Nullification is a concept that gives a lower level of government the right to declare null and void any law that is passed by the general government. In the American context, this concept refers to the state’s ability to render null and void—or nullify—any law that is passed by the Congress and signed by the president. The debate over the validity of this concept began during the late eighteenth century and reached its climax approximately forty years preceding the U.S. Civil War.
James Madison and Thomas Jefferson laid out the theoretical and practical justification for nullification in the Virginia and Kentucky Resolutions (1798). Madison and Jefferson argued that an individual state had the right to nullify laws passed by the general government that that state felt was inappropriate. When President Thomas Jefferson, a states’ rights advocate, took office in 1801, the debate subsided until 1828.
By 1828 a tariff had been passed that the southern states called the Tariff of Abominations. The agrarian South viewed the tariff as a political maneuver by the North to benefit the North’s industrialized economy. The tariff was a tax on imported manufactured goods. This increased the cost of manufactured goods, thereby protecting the North’s industry from foreign competition, while increasing the cost of production in the agrarian South. European nations retaliated against the tariff by taxing southern imports, specifically cotton, further hurting southern farmers by decreasing the demand for southern cotton.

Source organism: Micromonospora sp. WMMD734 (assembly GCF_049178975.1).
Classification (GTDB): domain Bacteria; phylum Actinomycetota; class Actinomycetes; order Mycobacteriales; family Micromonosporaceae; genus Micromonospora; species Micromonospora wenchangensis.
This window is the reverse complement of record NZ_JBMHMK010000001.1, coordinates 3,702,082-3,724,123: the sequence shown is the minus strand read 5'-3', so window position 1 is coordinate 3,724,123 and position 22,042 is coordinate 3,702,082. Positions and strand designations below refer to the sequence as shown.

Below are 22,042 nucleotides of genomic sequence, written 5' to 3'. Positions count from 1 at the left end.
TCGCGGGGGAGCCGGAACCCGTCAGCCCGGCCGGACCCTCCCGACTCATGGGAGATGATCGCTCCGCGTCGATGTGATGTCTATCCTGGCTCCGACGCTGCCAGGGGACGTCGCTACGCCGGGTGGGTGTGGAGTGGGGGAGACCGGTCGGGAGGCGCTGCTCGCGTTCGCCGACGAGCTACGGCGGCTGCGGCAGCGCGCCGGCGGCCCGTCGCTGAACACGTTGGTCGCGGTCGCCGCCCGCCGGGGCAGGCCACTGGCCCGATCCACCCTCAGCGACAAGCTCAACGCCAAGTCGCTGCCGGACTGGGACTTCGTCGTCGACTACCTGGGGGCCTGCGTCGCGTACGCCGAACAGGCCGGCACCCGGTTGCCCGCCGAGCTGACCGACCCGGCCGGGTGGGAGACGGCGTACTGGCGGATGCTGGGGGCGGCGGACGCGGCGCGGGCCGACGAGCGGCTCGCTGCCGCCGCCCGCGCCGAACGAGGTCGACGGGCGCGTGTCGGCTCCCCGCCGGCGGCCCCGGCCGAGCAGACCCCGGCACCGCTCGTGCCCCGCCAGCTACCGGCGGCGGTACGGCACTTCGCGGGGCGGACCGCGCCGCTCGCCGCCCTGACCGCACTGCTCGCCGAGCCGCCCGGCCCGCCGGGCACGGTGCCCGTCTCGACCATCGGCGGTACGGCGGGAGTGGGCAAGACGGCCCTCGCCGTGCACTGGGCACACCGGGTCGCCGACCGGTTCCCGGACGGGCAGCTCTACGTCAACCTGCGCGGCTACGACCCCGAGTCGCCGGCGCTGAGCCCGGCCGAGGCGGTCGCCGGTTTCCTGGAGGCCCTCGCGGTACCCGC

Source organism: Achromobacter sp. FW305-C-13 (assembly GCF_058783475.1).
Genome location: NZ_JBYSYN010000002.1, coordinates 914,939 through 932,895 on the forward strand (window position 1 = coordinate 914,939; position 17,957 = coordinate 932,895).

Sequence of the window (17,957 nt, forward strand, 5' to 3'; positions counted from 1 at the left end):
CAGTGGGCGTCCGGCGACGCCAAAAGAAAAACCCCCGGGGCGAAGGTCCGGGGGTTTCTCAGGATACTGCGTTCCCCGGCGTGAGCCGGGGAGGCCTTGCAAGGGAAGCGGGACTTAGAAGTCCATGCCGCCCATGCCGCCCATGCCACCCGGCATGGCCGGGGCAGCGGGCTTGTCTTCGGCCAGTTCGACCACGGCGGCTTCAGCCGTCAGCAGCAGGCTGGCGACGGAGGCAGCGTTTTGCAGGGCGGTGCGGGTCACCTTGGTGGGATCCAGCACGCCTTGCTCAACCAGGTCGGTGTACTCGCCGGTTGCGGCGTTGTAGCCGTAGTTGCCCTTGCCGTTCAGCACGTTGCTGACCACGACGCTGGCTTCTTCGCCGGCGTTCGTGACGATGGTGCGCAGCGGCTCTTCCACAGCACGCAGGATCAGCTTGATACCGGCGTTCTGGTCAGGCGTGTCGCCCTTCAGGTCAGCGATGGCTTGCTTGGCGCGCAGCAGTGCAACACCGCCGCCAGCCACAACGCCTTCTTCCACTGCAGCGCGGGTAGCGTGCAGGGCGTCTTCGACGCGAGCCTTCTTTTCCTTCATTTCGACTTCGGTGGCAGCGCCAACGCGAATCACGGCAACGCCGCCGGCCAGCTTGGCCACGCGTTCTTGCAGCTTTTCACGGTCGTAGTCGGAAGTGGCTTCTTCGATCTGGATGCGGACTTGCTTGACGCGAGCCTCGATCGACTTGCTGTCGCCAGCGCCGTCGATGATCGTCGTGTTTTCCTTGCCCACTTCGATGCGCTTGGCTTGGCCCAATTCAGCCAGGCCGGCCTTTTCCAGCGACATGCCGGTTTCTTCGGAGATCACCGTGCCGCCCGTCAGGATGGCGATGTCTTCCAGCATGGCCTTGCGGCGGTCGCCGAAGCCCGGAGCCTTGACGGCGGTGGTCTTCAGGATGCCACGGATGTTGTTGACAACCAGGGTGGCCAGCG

John C. Calhoun, a politician from South Carolina, supported the nullification doctrine as a component of what he termed the “concurrent majority,” which enabled each state to have a veto over national action. At this time Calhoun was vice president of the United States under President Andrew Jackson, and put forth his idea of nullification in the South Carolina Exposition and Protest (1828). Calhoun reasoned that, unless a law was made a constitutional amendment, a state had the right to nullify a federal law. After the Tariff of 1832 was passed and Calhoun had resigned as vice president to become a senator in South Carolina, South Carolina reacted by nullifying the Tariff of 1832. President Jackson considered this action to be treasonous.
In 1833 Congress passed the revenue collection bill, known as the “force bill,” which authorized President Jackson to use force against South Carolina. Senator Henry Clay, seeking to resolve the matter without violence, offered a compromise in 1833 that would gradually reduce the tariff to the rate it had been in 1816 before the tariffs of 1828 and 1833 were passed. The South Carolina Legislature, at the passage of Clay’s bill, formally rescinded the ordinance of nullification. The result left vague the issue of states’ rights versus national rights. Not until the end of the Civil War in 1865 was the issue settled for good and the nullification debate put to rest.
John C. Calhoun, Union and Liberty: The Political Philosophy of John C. Calhoun, ed. Ross M. Lence (Indianapolis, IN: Liberty Fund, 1992); and William W. Freehling, Prelude to Civil War: The Nullification Controversy in South Carolina, 1816–1836 (New York: Harper & Row, 1966).